Lindsey Vonn is set to compete in her fourth Olympic Winter Games at PyeongChang 2018. Winner of the downhill gold and super-G bronze at Vancouver 2010, 77 FIS World Cup races and a record 20 crystal globes, her achievements are all the more impressive considering her career has been dogged by injuries.
The USA’s first women’s downhill champion at Vancouver 2010, a four-time overall FIS World Cup winner and a downhill and super-G world champion in 2009, Vonn’s career took a dramatic turn at the 2013 FIS World Championships in Schladming (AUT) where she crashed in the super-G, suffering serious ligament damage to her right knee. With a year to go before Sochi 2014, she faced a race against time to defend her downhill crown.
Although she returned to World Cup action in November 2013, her knee disastrously gave way in Val d’Isère (FRA) the following month, and another operation was her only option. “Watching Sochi on TV was not what I wanted to be doing,” the American skier recalled. “I’d worked so hard from the previous injury to be able to come back and to then blow my knee out again just a few months before the Olympics was really heart-breaking.”
Vonn returned in style in the 2014/15 season. First in four downhill races and as many super-Gs, she moved past Austrian Anne-Marie Moser-Pröll’s record of 62 World Cup wins with a super-G victory at Cortina d'Ampezzo (ITA).
She went on to collect the downhill and super-G titles for the season, taking her record-breaking collection of crystal globes to 19. The following season saw her reach even greater heights with nine World Cup wins in four years, among them a first giant slalom victory at Are (SWE).
Vonn also eclipsed another Moser-Pröll record in landing her 38th win in the downhill as she collected her 20th crystal globe. With the season nearing its end, she stood top of the overall World Cup standings. However, in late February there was another setback. Falling in a super-G race at Soldeu (AND), the American suffered a triple fracture in her left knee, bringing her season to a premature end.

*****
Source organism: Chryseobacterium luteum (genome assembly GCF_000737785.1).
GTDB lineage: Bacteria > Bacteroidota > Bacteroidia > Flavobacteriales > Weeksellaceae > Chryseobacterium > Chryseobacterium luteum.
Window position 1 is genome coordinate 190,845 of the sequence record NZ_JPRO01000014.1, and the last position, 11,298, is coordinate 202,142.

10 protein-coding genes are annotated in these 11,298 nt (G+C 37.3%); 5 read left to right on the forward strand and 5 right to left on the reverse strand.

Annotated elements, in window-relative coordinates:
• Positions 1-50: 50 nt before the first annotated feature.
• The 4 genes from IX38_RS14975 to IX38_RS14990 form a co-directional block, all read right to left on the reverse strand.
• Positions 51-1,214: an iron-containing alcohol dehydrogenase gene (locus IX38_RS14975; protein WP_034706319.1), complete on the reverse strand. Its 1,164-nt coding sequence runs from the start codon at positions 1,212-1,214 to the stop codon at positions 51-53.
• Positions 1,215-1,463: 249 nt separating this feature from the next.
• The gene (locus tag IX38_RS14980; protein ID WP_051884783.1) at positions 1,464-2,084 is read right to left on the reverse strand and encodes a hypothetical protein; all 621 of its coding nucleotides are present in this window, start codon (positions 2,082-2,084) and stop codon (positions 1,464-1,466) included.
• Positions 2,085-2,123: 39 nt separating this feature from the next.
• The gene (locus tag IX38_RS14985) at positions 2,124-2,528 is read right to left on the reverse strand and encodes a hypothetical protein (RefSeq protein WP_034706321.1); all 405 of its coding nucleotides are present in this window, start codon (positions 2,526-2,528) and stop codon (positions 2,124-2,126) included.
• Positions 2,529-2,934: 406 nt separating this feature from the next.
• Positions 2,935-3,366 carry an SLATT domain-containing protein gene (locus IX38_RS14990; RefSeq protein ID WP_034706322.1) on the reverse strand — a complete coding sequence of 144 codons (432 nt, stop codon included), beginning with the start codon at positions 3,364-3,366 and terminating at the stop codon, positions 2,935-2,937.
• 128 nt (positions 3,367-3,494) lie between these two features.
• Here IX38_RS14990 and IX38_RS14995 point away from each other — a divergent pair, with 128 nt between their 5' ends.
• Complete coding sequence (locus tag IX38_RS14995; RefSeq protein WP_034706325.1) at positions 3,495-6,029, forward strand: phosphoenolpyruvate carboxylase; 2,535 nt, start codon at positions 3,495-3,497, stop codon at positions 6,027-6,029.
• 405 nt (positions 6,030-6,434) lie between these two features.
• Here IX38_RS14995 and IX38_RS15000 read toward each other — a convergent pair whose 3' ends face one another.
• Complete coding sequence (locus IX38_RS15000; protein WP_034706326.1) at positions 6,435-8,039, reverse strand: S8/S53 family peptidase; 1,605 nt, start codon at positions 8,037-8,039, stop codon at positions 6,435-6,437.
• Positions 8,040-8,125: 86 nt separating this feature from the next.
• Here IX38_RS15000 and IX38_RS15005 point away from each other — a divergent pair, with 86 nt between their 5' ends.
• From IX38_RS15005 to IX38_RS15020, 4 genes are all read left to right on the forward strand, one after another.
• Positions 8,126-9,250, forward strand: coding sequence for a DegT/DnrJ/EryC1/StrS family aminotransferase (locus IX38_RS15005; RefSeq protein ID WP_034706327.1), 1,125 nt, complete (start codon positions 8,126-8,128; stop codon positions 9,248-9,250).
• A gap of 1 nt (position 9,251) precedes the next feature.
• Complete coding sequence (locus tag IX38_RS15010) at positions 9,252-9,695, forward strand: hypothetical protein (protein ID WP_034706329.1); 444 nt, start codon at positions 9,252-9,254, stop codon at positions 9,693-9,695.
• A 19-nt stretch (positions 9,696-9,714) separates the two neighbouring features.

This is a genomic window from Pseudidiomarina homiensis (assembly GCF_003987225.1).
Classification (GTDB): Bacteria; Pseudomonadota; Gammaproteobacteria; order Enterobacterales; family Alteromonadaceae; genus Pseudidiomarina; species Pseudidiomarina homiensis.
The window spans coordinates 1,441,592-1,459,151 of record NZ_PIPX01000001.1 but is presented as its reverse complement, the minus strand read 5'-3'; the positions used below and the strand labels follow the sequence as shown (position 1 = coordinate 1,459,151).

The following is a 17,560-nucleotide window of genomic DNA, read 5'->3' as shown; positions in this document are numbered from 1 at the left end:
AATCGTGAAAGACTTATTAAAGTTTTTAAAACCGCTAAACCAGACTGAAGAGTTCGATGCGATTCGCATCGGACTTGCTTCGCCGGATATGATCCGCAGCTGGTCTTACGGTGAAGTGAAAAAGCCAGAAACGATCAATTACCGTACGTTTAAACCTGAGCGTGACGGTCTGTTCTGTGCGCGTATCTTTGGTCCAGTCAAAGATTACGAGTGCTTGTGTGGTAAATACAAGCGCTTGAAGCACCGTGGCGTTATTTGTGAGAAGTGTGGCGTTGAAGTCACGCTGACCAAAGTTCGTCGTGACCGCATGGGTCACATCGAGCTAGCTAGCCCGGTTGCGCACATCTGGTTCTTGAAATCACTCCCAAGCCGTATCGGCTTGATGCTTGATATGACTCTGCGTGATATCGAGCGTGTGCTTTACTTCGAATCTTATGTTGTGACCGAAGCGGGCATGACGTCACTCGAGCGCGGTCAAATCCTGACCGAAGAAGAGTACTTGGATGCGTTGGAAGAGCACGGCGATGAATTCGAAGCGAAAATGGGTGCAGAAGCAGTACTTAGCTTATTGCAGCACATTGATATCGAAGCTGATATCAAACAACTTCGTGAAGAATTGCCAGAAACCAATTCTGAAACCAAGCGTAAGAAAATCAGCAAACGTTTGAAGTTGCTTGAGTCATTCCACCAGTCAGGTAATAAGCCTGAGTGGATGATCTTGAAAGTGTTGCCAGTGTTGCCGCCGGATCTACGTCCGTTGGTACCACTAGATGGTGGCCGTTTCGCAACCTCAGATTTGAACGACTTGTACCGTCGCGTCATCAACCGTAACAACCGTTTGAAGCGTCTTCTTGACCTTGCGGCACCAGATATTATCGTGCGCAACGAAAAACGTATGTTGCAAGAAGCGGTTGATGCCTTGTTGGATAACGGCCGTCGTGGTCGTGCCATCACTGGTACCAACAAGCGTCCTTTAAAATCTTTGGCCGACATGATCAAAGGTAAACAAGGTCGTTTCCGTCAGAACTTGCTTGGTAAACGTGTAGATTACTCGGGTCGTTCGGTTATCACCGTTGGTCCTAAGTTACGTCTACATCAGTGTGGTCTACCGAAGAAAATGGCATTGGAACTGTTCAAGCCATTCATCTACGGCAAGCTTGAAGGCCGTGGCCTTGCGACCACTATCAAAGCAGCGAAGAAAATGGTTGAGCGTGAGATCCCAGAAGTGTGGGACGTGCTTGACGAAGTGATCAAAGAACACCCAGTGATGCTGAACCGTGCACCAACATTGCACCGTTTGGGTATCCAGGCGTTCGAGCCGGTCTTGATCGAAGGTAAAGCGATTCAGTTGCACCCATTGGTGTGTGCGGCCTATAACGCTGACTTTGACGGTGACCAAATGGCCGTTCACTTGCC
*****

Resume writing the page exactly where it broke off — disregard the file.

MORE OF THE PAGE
“I’m very proud of what I have been able to accomplish this year.” she said in a statement. “While I’m confident I’m making the right decision, it still doesn’t make this decision any easier. Further damage [...] could result in serious surgery that would risk my future.”
Risk-taker ready for a new challenge
After regaining full fitness, Vonn picked up yet another injury in pre-season training at Copper Mountain (USA) in November 2016, breaking her right arm after a heavy fall. “Very painful, but luckily it wasn’t my knees again,” she said at the time.
Returning to action just two months later, she won the downhill in Garmisch (GER) to take her tally of World Cup victories to 77 and edge ever closer to the all-time record of 86, held by Swedish slalom great Ingemar Stenmark. She has already intimated that she plans to compete for at least one more season after PyeongChang 2018, giving her a chance of surpassing the Swede’s benchmark.
“I’m a risk-taker,” admits Vonn, who tends to compensate for her mistakes through sheer speed. “I love pushing myself and seeing how fast I can go and that is what allows me to win so many races. It also makes me prone to injury.”
The American won downhill bronze at the 2017 World Championships in St Moritz (SUI), her seventh medal at the worlds. Meanwhile, in Jeongseon (KOR), on the course that will be used at PyeongChang 2018, she finished runner-up to Italy’s Sofia Goggia in both the downhill and the super-G.
“I love a challenge,” she said of the Olympic course. “The bigger a challenge it is, the better the chances I have of doing well. I would love to get another gold medal, especially in downhill. I’ll just go there and do my best, like I always do. For me, it’s not just a question of, ‘Will I be ready?’ It’s just, ‘Will I be healthy?’ That’s my main goal.”
In a bid to reach peak fitness in time for PyeongChang, Vonn’s intensive training schedule saw her head for the Chilean resort of La Parva in September 2017. She will arrive in the Republic of Korea a full 16 years after making her Olympic debut at Salt Lake City 2002, when she was just 17. With just two podium finishes to her name so far, she is clearly keen to add to her tally: “I hope there’ll be plenty of news reports about my medals,” she says.